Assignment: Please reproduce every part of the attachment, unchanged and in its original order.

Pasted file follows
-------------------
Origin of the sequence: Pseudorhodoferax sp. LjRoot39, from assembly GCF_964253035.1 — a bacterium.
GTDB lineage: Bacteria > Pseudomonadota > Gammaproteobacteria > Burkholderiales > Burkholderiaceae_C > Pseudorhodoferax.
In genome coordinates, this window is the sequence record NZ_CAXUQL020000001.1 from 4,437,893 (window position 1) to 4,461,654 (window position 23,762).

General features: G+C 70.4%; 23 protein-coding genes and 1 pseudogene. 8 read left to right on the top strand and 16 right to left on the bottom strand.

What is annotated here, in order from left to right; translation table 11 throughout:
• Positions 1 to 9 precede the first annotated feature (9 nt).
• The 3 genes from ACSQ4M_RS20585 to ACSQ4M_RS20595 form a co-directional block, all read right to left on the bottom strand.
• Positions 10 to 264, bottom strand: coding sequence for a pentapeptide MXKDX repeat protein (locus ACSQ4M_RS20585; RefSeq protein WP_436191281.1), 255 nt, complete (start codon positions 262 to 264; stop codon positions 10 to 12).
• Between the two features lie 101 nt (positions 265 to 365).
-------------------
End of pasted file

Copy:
Origin of the sequence: Pseudorhodoferax sp. LjRoot39, from assembly GCF_964253035.1 — a bacterium.
GTDB lineage: Bacteria > Pseudomonadota > Gammaproteobacteria > Burkholderiales > Burkholderiaceae_C > Pseudorhodoferax.
In genome coordinates, this window is the sequence record NZ_CAXUQL020000001.1 from 4,437,893 (window position 1) to 4,461,654 (window position 23,762).

General features: G+C 70.4%; 23 protein-coding genes and 1 pseudogene. 8 read left to right on the top strand and 16 right to left on the bottom strand.

What is annotated here, in order from left to right; translation table 11 throughout:
• Positions 1 to 9 precede the first annotated feature (9 nt).
• The 3 genes from ACSQ4M_RS20585 to ACSQ4M_RS20595 form a co-directional block, all read right to left on the bottom strand.
• Positions 10 to 264, bottom strand: coding sequence for a pentapeptide MXKDX repeat protein (locus ACSQ4M_RS20585; RefSeq protein WP_436191281.1), 255 nt, complete (start codon positions 262 to 264; stop codon positions 10 to 12).
• Between the two features lie 101 nt (positions 265 to 365).